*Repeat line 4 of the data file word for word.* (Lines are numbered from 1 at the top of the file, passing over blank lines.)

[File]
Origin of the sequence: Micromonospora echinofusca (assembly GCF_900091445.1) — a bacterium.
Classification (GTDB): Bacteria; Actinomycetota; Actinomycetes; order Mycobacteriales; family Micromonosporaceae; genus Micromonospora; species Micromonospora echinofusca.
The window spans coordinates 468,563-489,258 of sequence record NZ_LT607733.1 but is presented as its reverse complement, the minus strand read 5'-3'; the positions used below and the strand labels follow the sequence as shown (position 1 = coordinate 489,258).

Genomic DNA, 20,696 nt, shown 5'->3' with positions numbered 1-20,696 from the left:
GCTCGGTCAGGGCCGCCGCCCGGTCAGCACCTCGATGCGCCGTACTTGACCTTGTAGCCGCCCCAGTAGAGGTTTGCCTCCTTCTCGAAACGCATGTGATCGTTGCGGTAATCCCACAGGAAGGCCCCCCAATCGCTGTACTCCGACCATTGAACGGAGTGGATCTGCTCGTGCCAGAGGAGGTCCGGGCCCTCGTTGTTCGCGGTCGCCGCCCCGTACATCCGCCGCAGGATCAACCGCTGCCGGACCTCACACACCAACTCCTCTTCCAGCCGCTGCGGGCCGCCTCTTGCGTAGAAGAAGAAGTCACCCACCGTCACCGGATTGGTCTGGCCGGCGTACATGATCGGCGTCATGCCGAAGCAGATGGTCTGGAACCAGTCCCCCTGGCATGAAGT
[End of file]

Genomic DNA, 20,696 nt, shown 5'->3' with positions numbered 1-20,696 from the left: